Alumni Football Gaining in Popularity Despite Injury RiskAround the country, alumni football games have gained increasing popularity the last several years, with weekend warriors craving the brawny contact and burly self-assessment that pickup basketball, adult softball leagues, jogging, and golf cannot fully provide, writes the New York Times. The number of how many alumni football games are scheduled each year is unknown, but the Alumni Football USA, the largest companies that organize this games, has dates scheduled in 2013 for 170 games in 22 states.
(Image courtesy of Jed Jacobsohn for The New York Times)
“Great idea! I am going to contact the organization today. I love reliving my prep school days playing sports. I think it is time for me to join an alumni soccer league. These organizations should require their players to have some kind of medical coverage in order to participate in case they get injured.”, said Dr. Armin Tehrany, orthopedic specialist and leading orthopedic surgeon at Manhattan Orthopedic Care.The problem for these games, for which the players pay from $75 to $125 dollars, is that there is a huge risk of injury. The rules in these games prohibit risky collisions, and there are doctors attending each game, but this is football. People can get hurt in a number of ways, especially elderly people who attend these games to stay fit, or those who are inactive and want to participate in order to lose some weight. Unfortunately, players are responsible for their own medical insurance, so any injury in this alumni football games is quite a serious issue.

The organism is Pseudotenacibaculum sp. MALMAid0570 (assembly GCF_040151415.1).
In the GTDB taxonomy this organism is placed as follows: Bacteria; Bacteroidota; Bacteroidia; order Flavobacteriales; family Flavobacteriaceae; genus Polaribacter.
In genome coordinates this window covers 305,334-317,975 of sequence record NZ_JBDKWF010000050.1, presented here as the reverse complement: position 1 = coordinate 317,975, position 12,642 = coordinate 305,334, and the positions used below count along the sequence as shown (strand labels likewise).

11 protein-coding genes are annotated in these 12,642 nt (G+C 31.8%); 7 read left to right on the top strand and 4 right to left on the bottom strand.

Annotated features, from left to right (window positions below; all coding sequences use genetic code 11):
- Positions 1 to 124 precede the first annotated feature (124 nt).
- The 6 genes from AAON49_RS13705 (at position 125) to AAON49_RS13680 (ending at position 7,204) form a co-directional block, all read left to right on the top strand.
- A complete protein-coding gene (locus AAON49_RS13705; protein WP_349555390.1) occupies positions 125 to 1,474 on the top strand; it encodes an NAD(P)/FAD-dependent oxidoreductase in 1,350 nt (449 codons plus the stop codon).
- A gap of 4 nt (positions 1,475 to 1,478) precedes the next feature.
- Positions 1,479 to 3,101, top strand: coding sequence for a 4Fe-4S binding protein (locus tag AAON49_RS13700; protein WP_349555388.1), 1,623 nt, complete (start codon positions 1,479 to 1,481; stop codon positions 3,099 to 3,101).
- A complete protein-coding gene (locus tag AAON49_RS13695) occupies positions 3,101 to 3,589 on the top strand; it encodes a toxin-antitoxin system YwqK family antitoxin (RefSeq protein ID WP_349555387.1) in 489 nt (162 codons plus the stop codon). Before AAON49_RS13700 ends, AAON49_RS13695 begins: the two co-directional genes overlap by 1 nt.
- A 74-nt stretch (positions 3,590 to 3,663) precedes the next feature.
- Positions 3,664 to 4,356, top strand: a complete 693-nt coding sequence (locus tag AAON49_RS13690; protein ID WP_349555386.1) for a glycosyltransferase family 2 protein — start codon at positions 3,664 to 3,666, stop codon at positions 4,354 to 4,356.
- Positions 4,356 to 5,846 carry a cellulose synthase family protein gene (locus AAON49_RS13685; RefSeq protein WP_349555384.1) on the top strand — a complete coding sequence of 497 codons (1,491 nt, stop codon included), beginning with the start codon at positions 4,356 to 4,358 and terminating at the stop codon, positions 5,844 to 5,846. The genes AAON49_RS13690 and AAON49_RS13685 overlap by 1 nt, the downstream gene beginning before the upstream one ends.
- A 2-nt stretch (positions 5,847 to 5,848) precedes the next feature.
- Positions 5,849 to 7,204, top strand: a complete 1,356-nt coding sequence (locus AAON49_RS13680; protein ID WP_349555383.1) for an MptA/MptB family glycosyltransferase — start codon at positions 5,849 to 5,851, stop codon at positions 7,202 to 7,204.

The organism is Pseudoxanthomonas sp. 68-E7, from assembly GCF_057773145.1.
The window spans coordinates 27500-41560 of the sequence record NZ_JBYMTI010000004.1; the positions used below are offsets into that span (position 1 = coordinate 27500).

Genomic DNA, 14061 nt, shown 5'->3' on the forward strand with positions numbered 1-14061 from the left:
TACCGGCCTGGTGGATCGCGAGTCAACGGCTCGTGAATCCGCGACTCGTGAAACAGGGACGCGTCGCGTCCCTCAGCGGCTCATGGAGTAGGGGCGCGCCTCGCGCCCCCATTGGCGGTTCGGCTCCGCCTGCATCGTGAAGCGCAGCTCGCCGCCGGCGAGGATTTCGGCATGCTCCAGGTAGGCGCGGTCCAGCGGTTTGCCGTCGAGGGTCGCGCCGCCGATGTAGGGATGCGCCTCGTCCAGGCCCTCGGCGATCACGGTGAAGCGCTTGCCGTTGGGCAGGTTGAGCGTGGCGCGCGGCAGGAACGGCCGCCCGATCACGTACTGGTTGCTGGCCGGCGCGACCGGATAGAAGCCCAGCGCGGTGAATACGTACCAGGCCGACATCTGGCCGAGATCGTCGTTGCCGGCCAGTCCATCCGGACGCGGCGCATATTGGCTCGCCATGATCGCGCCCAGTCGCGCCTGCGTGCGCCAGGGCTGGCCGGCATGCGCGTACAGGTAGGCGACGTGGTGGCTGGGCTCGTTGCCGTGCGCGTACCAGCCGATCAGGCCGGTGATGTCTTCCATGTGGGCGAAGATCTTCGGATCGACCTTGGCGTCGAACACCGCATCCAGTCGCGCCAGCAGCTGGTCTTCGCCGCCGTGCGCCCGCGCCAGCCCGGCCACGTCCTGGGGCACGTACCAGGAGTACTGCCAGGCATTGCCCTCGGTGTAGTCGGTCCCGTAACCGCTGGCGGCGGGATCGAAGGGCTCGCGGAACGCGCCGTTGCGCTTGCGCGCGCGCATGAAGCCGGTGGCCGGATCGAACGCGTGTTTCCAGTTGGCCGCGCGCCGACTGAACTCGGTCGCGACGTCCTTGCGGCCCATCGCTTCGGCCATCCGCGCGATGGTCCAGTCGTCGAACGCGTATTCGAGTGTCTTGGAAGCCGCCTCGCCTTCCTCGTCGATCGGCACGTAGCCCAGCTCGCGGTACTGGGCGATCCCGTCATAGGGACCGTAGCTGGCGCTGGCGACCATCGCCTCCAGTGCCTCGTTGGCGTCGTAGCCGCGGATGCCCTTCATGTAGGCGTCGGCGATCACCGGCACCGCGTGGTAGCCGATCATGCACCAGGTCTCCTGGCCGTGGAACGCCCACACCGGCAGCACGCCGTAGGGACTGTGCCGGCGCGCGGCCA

“But at some point, you have to start thinking about your age and conditioning level. Do I think they are dangerous? I would say yes. If players aren’t getting full pre-participation physicals and don’t have insurance, they’re playing Russian roulette with their health and their financial stability.”, Jim Thornton, the president of the National Athletic Trainers’ Association, said of the alumni games.